Spatial Analyses of Fluoride Co-Related with Influencing Parameters to Demarcate Contamination Zones in Chandrapur District

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Spatial Analyses of Fluoride Co-Related with Influencing Parameters to Demarcate Contamination Zones in Chandrapur District

Shilpa Janak1,Yashwant B Katpatal2 D K Agrawal3

1Ph.D. Scholar, RTMNU, Nagpur, India,

2Professor, Department of Civil Engineering, VNIT, Nagpur, India,

3 Additional director research, KIMSDU, Karad

Abstract:- Groundwater is the main source for the drinking water purpose. To assure the groundwater for the drinking water purpose good quantity as well as good quality of groundwater is also necessary. Fluoride is a serious issue in Chimur, Bhadrawati and Warora taluka of Chandrapur district. Present study focuses on relation of fluoride with drainage density, lineament density, lithology and groundwater fluctuation. GIS is very important tool to develop a correlation of fluoride with different parameters. To study the combined analysis of multiclass data weighted Overlay Analysis method is used in ARCGIS. From this analysis, fluoride contaminated zones are identified whereas this analysis shows a relationship between fluoride concentration with lithology, drainage and lineament density and groundwater level fluctuation maps.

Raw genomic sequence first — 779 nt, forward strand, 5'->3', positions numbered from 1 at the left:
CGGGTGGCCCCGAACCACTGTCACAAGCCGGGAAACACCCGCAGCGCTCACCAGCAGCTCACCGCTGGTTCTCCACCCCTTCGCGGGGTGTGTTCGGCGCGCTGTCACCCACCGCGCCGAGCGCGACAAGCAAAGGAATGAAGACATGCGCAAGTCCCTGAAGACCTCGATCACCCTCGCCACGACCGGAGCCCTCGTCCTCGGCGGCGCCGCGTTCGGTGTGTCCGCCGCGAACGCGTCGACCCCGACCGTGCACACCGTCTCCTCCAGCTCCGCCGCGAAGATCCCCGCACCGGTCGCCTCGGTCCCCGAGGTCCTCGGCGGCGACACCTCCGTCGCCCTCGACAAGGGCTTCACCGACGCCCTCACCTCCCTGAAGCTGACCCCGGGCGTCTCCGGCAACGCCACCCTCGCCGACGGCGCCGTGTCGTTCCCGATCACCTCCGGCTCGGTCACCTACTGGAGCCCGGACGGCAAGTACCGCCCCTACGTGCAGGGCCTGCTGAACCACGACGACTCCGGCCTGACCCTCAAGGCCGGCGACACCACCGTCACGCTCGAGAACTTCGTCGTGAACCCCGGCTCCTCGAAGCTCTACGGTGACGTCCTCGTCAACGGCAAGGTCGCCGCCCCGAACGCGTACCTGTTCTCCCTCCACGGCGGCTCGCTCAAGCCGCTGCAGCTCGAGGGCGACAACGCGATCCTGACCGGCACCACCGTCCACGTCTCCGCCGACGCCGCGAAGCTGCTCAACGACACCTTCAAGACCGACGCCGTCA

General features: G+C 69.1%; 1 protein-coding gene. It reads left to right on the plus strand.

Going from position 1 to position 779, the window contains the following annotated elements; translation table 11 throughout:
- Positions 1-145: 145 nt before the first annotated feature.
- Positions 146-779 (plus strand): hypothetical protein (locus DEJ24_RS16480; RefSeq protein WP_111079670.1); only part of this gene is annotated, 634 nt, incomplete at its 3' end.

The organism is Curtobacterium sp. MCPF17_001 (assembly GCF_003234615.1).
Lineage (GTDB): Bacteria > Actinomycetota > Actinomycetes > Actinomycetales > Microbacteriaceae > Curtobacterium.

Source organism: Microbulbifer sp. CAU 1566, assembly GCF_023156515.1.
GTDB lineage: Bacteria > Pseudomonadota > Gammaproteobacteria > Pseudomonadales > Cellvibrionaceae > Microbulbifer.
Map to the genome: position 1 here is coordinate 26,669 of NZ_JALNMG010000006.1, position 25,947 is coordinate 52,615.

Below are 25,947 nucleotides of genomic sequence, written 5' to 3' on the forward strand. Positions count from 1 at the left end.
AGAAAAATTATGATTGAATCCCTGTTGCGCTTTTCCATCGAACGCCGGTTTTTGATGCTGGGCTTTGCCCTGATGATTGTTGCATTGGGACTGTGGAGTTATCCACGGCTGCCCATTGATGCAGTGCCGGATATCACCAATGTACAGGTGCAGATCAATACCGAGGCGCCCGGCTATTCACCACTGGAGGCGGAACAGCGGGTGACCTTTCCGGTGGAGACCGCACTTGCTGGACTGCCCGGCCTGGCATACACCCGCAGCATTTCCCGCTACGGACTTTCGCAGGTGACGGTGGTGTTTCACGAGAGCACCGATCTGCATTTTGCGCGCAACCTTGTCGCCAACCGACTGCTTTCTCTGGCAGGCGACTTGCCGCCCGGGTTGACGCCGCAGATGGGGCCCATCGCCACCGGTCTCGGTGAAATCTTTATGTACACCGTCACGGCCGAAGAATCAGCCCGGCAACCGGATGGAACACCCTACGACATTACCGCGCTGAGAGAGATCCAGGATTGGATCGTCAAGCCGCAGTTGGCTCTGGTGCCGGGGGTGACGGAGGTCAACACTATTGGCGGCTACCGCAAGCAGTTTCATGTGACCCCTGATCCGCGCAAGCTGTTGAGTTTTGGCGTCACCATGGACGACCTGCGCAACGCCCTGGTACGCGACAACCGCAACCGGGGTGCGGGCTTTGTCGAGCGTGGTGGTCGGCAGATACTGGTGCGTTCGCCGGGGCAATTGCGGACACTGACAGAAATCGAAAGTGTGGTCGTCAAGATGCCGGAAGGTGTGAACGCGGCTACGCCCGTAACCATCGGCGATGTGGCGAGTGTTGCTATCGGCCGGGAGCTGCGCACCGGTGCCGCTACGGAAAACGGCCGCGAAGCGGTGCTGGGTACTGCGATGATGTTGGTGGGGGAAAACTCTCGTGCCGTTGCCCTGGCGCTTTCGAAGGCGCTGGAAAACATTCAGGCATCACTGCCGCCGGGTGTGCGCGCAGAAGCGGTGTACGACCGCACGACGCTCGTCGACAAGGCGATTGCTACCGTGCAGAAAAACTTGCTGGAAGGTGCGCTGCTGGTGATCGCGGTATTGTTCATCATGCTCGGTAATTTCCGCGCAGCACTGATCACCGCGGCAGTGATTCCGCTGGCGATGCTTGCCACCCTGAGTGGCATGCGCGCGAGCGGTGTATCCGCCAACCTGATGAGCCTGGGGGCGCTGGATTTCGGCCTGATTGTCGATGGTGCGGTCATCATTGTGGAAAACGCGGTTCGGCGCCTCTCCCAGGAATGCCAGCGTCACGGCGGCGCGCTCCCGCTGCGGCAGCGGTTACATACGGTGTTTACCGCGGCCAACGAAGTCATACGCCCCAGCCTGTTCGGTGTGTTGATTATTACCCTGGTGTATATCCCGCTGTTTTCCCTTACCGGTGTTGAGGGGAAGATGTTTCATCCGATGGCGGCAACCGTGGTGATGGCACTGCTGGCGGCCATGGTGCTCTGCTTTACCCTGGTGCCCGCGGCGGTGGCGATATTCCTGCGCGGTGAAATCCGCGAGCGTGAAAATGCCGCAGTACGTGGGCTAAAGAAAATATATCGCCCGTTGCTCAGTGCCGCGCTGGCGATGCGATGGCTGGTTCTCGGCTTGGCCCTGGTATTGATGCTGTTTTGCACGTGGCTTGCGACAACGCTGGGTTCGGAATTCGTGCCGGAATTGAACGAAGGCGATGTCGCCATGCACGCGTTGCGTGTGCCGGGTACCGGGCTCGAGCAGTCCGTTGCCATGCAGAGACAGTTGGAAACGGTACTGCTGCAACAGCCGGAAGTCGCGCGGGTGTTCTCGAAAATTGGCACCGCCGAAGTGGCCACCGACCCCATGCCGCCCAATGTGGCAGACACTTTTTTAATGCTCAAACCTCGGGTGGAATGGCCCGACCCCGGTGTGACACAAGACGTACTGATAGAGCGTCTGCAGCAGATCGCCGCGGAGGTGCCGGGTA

Key words: Fluoride, GIS, Spatial variation, Weighted Overlay analysis,drainage density and Potential Fluoride Contamination Zone

  1. INTRODUCTION